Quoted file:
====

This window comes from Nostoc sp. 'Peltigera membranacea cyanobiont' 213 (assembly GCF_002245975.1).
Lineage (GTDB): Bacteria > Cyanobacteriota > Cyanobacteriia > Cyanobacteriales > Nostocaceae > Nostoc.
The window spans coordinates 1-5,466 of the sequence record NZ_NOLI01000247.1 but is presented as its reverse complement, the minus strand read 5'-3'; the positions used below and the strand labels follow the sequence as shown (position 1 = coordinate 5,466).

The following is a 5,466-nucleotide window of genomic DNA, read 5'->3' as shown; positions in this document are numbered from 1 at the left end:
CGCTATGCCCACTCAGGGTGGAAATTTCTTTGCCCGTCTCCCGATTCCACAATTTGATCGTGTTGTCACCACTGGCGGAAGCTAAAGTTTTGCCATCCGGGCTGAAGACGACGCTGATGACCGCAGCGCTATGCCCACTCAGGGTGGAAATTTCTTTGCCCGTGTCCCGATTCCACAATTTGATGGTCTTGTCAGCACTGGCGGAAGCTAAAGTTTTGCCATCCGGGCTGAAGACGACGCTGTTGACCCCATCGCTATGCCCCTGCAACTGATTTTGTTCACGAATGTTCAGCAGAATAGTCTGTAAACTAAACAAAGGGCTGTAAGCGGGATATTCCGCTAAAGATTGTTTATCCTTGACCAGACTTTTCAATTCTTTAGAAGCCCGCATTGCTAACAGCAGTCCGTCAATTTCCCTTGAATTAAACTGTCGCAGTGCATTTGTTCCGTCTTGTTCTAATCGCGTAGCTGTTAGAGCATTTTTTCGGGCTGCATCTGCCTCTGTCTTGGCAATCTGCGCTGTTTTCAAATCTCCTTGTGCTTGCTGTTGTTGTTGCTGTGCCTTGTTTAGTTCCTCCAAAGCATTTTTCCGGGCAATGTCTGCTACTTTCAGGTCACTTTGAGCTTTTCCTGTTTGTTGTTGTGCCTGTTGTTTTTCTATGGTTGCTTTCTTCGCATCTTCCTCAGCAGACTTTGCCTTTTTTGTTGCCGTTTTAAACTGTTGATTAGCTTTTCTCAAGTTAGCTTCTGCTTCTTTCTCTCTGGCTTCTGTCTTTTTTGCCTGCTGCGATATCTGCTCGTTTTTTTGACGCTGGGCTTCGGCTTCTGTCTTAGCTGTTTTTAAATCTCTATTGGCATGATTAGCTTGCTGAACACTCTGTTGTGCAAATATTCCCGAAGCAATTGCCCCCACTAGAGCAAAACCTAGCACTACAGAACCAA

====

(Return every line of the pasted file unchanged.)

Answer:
This window comes from Nostoc sp. 'Peltigera membranacea cyanobiont' 213 (assembly GCF_002245975.1).
Lineage (GTDB): Bacteria > Cyanobacteriota > Cyanobacteriia > Cyanobacteriales > Nostocaceae > Nostoc.
The window spans coordinates 1-5,466 of the sequence record NZ_NOLI01000247.1 but is presented as its reverse complement, the minus strand read 5'-3'; the positions used below and the strand labels follow the sequence as shown (position 1 = coordinate 5,466).

The following is a 5,466-nucleotide window of genomic DNA, read 5'->3' as shown; positions in this document are numbered from 1 at the left end:
CGCTATGCCCACTCAGGGTGGAAATTTCTTTGCCCGTCTCCCGATTCCACAATTTGATCGTGTTGTCACCACTGGCGGAAGCTAAAGTTTTGCCATCCGGGCTGAAGACGACGCTGATGACCGCAGCGCTATGCCCACTCAGGGTGGAAATTTCTTTGCCCGTGTCCCGATTCCACAATTTGATGGTCTTGTCAGCACTGGCGGAAGCTAAAGTTTTGCCATCCGGGCTGAAGACGACGCTGTTGACCCCATCGCTATGCCCCTGCAACTGATTTTGTTCACGAATGTTCAGCAGAATAGTCTGTAAACTAAACAAAGGGCTGTAAGCGGGATATTCCGCTAAAGATTGTTTATCCTTGACCAGACTTTTCAATTCTTTAGAAGCCCGCATTGCTAACAGCAGTCCGTCAATTTCCCTTGAATTAAACTGTCGCAGTGCATTTGTTCCGTCTTGTTCTAATCGCGTAGCTGTTAGAGCATTTTTTCGGGCTGCATCTGCCTCTGTCTTGGCAATCTGCGCTGTTTTCAAATCTCCTTGTGCTTGCTGTTGTTGTTGCTGTGCCTTGTTTAGTTCCTCCAAAGCATTTTTCCGGGCAATGTCTGCTACTTTCAGGTCACTTTGAGCTTTTCCTGTTTGTTGTTGTGCCTGTTGTTTTTCTATGGTTGCTTTCTTCGCATCTTCCTCAGCAGACTTTGCCTTTTTTGTTGCCGTTTTAAACTGTTGATTAGCTTTTCTCAAGTTAGCTTCTGCTTCTTTCTCTCTGGCTTCTGTCTTTTTTGCCTGCTGCGATATCTGCTCGTTTTTTTGACGCTGGGCTTCGGCTTCTGTCTTAGCTGTTTTTAAATCTCTATTGGCATGATTAGCTTGCTGAACACTCTGTTGTGCAAATATTCCCGAAGCAATTGCCCCCACTAGAGCAAAACCTAGCACTACAGAACCAA